The wreck of the SS Edmund Fitzgerald during the night of November 10, 1975, just off Whitefish Point, is probably Lake Superior’s best known and most mysterious shipwreck.
However, as a trip to the Great Lakes Shipwreck Museum at the Point reveals, it is one of over 240 wrecks between 1816 and 1975 at Whitefish Point alone, and of tens of thousands throughout the Great Lakes.
One storm, in November 1913, claimed over 20 ships in just four days.
The Great Lakes Shipwreck Museum (18335 N Whitefish Point Rd) provides a fascinating chronology of the more significant wrecks in a fascinating, absorbing, and respectful setting. It is located at the tip of Whitefish Point on M-123 north from Paradise, Michigan.
Start your visit with a viewing of the 20-minute Discovery Channel film “Mystery of The Edmund Fitzgerald,” which perfectly prepares you to view the rest of the museum mindful of the men and their families whose tragic losses are depicted in the stunning exhibits of the main Shipwreck Museum Building.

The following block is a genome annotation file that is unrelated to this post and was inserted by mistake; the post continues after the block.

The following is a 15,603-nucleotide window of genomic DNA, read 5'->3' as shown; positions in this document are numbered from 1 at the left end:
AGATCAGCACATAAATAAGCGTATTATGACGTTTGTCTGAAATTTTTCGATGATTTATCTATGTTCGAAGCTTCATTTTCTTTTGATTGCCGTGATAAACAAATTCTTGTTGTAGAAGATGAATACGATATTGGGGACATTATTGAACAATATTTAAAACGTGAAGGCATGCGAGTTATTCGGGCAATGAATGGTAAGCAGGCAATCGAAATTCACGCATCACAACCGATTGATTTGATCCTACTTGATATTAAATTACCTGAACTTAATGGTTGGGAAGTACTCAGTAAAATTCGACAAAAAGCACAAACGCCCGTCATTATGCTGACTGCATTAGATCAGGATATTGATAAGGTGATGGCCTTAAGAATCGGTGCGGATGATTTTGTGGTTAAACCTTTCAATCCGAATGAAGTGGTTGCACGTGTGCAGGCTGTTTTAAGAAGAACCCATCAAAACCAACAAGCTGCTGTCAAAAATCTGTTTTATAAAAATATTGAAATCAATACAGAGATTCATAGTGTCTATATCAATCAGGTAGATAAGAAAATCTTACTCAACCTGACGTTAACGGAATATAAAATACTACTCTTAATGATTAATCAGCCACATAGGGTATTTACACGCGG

Here, the SS Edmund Fitzgerald’s ship’s bell is displayed, along with models of it and other major ships lost in the Great Lakes.
Artifacts from each wreck are displayed alongside news stories and personal accounts from the people involved; towering over the entire display is a massive second-order Fresnel lens from the White Shoal lighthouse.
“The legend lives on from the Chippewa on down of the big lake they called “Gitche Gumee.” The lake, it is said, never gives up her dead when the skies[...]